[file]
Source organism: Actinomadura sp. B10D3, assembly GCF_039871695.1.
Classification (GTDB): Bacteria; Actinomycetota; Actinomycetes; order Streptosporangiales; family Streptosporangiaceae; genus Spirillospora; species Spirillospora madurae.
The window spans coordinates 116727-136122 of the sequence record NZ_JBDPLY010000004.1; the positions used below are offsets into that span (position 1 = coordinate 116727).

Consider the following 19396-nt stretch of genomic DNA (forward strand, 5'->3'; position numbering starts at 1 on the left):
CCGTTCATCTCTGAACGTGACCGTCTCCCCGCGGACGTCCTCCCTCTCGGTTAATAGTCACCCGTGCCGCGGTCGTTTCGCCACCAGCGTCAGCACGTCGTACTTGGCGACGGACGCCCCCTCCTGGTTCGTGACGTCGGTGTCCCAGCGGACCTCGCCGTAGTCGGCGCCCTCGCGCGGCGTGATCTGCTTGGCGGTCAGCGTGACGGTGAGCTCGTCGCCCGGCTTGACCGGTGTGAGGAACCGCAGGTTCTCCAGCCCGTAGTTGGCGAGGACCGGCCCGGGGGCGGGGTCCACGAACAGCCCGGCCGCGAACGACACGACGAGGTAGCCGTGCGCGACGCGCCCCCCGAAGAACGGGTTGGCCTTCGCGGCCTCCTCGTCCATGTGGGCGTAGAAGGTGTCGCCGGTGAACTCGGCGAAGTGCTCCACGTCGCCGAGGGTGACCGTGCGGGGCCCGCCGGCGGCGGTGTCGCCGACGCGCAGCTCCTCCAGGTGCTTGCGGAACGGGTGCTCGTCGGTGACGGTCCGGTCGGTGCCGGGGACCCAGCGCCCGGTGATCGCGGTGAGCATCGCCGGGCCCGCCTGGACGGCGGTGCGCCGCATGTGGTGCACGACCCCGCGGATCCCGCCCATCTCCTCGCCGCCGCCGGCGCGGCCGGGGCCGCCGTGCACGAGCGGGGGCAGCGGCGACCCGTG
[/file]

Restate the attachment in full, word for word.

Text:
Source organism: Actinomadura sp. B10D3, assembly GCF_039871695.1.
Classification (GTDB): Bacteria; Actinomycetota; Actinomycetes; order Streptosporangiales; family Streptosporangiaceae; genus Spirillospora; species Spirillospora madurae.
The window spans coordinates 116727-136122 of the sequence record NZ_JBDPLY010000004.1; the positions used below are offsets into that span (position 1 = coordinate 116727).

Consider the following 19396-nt stretch of genomic DNA (forward strand, 5'->3'; position numbering starts at 1 on the left):
CCGTTCATCTCTGAACGTGACCGTCTCCCCGCGGACGTCCTCCCTCTCGGTTAATAGTCACCCGTGCCGCGGTCGTTTCGCCACCAGCGTCAGCACGTCGTACTTGGCGACGGACGCCCCCTCCTGGTTCGTGACGTCGGTGTCCCAGCGGACCTCGCCGTAGTCGGCGCCCTCGCGCGGCGTGATCTGCTTGGCGGTCAGCGTGACGGTGAGCTCGTCGCCCGGCTTGACCGGTGTGAGGAACCGCAGGTTCTCCAGCCCGTAGTTGGCGAGGACCGGCCCGGGGGCGGGGTCCACGAACAGCCCGGCCGCGAACGACACGACGAGGTAGCCGTGCGCGACGCGCCCCCCGAAGAACGGGTTGGCCTTCGCGGCCTCCTCGTCCATGTGGGCGTAGAAGGTGTCGCCGGTGAACTCGGCGAAGTGCTCCACGTCGCCGAGGGTGACCGTGCGGGGCCCGCCGGCGGCGGTGTCGCCGACGCGCAGCTCCTCCAGGTGCTTGCGGAACGGGTGCTCGTCGGTGACGGTCCGGTCGGTGCCGGGGACCCAGCGCCCGGTGATCGCGGTGAGCATCGCCGGGCCCGCCTGGACGGCGGTGCGCCGCATGTGGTGCACGACCCCGCGGATCCCGCCCATCTCCTCGCCGCCGCCGGCGCGGCCGGGGCCGCCGTGCACGAGCGGGGGCAGCGGCGACCCGTG